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If you have a problem related to the National Electrical Code (NEC), are experiencing difficulty in understanding a Code requirement or are wondering why or if such a requirement exists, ask Charlie, and he will let the Code decide. Questions and comments can be sent to [email protected]. Answers are based on the 2011 NEC.
What do you do?
In your September 2010 CodeFAQs column, there was a question about two-pole circuit breakers. You used the example of a duplex receptacle with the tab removed and two circuits on the outlet. By all means, both should disconnect simultaneously as you stated. The question I have, and I believe the author of the aforementioned question also had, is this: with a 12/3 home run for two small appliance circuits, nowhere do both circuits connect to the same outlet (yoke). The 12/3 goes to a box in the kitchen, red conductor ties through, neutrals pigtail, each circuit goes a different direction. This is the problem with the breaker ties, every 3-wire home run ties two breakers together. Something trips, and you lose twice as much. I think this Code article applies only to the case where two circuits are on the same yoke. This confuses inspectors, too. I’ve been told if I have more than one circuit in a box, I have to tie the handles. If I have a four-gang box with four circuits on separate switches, should I tie all those?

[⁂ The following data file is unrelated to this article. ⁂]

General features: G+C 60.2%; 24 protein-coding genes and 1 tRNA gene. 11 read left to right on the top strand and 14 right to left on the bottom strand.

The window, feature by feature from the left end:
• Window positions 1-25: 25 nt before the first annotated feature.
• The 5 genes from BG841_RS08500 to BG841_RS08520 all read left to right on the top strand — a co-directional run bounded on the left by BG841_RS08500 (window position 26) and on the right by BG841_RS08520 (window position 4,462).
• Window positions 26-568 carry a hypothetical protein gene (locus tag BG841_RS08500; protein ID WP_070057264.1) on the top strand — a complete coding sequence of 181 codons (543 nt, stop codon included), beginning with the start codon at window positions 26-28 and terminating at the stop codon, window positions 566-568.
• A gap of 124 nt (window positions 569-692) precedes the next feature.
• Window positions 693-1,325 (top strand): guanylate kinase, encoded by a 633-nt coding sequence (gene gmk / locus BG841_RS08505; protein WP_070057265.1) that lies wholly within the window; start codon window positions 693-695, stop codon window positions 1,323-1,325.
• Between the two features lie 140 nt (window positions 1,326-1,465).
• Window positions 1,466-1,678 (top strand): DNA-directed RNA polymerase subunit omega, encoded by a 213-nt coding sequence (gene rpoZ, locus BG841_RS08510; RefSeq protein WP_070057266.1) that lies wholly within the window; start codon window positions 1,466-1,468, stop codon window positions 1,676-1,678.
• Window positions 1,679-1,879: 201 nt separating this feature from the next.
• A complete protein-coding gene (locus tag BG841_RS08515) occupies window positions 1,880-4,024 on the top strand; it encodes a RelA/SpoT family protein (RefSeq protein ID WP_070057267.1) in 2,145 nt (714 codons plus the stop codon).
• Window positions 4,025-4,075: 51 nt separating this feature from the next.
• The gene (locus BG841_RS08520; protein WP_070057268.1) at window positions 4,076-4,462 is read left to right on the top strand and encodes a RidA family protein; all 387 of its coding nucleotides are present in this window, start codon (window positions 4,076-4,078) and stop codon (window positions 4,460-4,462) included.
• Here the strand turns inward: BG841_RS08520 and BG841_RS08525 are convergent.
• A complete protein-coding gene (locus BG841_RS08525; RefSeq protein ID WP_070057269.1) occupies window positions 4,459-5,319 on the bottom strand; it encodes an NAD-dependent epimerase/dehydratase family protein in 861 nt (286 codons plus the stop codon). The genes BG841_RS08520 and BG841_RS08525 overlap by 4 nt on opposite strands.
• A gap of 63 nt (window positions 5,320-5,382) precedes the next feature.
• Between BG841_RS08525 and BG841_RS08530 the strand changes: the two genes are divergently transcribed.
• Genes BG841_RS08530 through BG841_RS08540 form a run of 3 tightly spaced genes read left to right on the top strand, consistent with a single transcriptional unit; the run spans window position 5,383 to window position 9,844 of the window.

The purpose of the Code relates to the practical safeguarding of people and property from hazards arising from the use of electricity (90.1). De-energizing one circuit with a shared neutral does not eliminate current flow in the neutral. This could present a shock hazard problem to someone working on that circuit. I don’t know where you picked up this “tying” together of switch handles in an outlet box. A careful reading of NEC 210.4(B) will show you that the simultaneous disconnection is required where the circuits originate, which is in the panelboard. Be sure to read the informational note (formerly a fine print note), which is new in the 2011 Code relating to single-pole circuit breakers as the disconnecting means.
Exothermic or irreversible compression
Is an exothermic or irreversible compression connection to fireproofed structural metal required to be accessible?
NEC 250.68(A) Exception No. 2 shows that exothermic connections used at terminations to fireproofed structural metal are not required to be accessible.
I’m an electrician in rural New York state. In my area, a service-disconnecting means “is required” to be installed ahead of the service-entrance cable to single-family dwellings if the distance from the utility metering device to the panelboard is more than 6 feet. I can find no such requirement in the NEC. Is this a locally mandated code?